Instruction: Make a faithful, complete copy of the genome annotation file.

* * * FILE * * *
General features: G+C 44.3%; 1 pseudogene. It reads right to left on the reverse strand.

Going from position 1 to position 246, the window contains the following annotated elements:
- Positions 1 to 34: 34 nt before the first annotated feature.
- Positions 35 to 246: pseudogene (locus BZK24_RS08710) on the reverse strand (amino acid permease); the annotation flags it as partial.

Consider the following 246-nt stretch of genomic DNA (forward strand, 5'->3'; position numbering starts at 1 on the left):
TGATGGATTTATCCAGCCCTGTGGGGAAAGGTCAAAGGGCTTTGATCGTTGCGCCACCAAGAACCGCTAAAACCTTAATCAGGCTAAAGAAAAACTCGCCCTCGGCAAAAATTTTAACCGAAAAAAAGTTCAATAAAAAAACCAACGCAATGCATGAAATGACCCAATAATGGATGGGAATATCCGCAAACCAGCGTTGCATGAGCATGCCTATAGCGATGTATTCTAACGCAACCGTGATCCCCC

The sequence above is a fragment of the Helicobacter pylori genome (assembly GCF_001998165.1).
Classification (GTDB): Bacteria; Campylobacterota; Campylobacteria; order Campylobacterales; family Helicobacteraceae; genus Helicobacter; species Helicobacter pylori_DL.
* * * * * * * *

General features: G+C 44.3%; 1 pseudogene. It reads right to left on the reverse strand.

Going from position 1 to position 246, the window contains the following annotated elements:
- Positions 1 to 34: 34 nt before the first annotated feature.
- Positions 35 to 246: pseudogene (locus BZK24_RS08710) on the reverse strand (amino acid permease); the annotation flags it as partial.

Consider the following 246-nt stretch of genomic DNA (forward strand, 5'->3'; position numbering starts at 1 on the left):
TGATGGATTTATCCAGCCCTGTGGGGAAAGGTCAAAGGGCTTTGATCGTTGCGCCACCAAGAACCGCTAAAACCTTAATCAGGCTAAAGAAAAACTCGCCCTCGGCAAAAATTTTAACCGAAAAAAAGTTCAATAAAAAAACCAACGCAATGCATGAAATGACCCAATAATGGATGGGAATATCCGCAAACCAGCGTTGCATGAGCATGCCTATAGCGATGTATTCTAACGCAACCGTGATCCCCC

The sequence above is a fragment of the Helicobacter pylori genome (assembly GCF_001998165.1).
Classification (GTDB): Bacteria; Campylobacterota; Campylobacteria; order Campylobacterales; family Helicobacteraceae; genus Helicobacter; species Helicobacter pylori_DL.